Zombies, robots and aliens galore

The Star Trek sequel is already outpacing the first movie, and it’s genuinely good because Abrams is a master at handling franchises. It doesn’t surprise me at all that he was chosen to helm the new Star Wars films.

Photo © Warner Bros. Pictures
Photo © Warner Bros. Pictures

For every film lover there comes a time to discuss serious, independent films and what some of the brilliant auteurs on the fringes of Hollywood are working on.

There also comes a time to discuss Oscar-bait and which three-hour biopics featuring horses running in slow motion or actors in awkward old-age makeup are competing for the prize.

And yes, thankfully, there comes a time to discuss summer blockbusters. Guess which of these is my favorite.

The 2013 summer movie season officially kicked off with the release of Iron Man 3 and Baz Lurhmann’s The Great Gatsby. Both films are doing very well at the box office—in fact, Iron Man 3 had the second-biggest opening weekend ever after last year’s The Avengers—but I feel like the narrative is already over.

How much of Iron Man 3’s success can be attributed to the fact that Avengers fans are just hungry for more Marvel movies? I geek out over movie marketing, I have to admit.

I’m hoping J.J. Abrams’ Star Trek: Into Darkness won’t suffer from the same burden of being forgettable, but it very well might. That’s the problem with summer blockbusters: They’re big news one weekend, and the next weekend the audience moves on to a new one.

I’m sure Abrams is one of many directors who would love to know the secret of The Avengers, which remained more popular throughout the summer than any of the films released after it.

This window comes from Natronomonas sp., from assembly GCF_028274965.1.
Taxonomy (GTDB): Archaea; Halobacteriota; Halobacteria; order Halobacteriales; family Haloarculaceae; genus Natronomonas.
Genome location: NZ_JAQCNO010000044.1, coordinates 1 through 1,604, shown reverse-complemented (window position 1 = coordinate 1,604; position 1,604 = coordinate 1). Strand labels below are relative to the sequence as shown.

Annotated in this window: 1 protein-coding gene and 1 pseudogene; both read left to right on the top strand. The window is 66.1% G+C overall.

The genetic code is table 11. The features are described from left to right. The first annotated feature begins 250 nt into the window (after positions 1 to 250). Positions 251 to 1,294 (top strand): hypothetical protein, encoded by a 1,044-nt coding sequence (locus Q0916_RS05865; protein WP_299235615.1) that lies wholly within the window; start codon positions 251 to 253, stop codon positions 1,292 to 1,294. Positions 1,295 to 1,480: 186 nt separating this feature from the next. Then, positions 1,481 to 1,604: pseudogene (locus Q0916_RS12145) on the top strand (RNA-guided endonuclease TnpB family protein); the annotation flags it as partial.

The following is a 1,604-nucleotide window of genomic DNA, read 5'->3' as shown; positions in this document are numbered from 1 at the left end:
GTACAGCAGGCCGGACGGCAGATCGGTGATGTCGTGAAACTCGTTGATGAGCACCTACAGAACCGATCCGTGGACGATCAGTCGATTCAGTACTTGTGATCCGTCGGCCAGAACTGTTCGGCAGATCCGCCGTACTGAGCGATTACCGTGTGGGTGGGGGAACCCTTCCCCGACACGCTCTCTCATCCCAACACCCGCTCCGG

The Star Trek sequel is already outpacing the first movie, and it’s genuinely good because Abrams is a master at handling franchises. It doesn’t surprise me at all that he was chosen to helm the new Star Wars films.

Since Hollywood doesn’t seem to have made a wholly original movie that isn’t based on something already in existence for a while now, it should take a lesson from Abrams.

It’s hard to dumb down Star Trek; the references it makes to the original series and movies aren’t ever meant to be gags. Even more than that, Abrams’ film is not afraid to be intelligent or philosophical because it’s grandiose and fun enough to make up for it.

So what’s next? In May we have The Hangover Part III and Fast & Furious 6, both in the “mindless money-making machines” category.

There’s also Will Smith’s vanity project, After Earth. The trailer looks like a Scientology training video.

The magician heist film Now You See Me is the only promising May film. The cast includes Mark Ruffalo, Woody Harrelson, Jesse Eisenberg and Melanie Laurent, and it’s definitely something I’m looking forward to.

In June, it’s a different story: First, Seth Rogen will release This Is the End, which he wrote, directed and starred in as himself alongside James Franco and Jonah Hill. The trailer for the apocalyptic comedy is hilarious, and it could turn out to be a stroke of genius or the worst film ever made, which is exciting.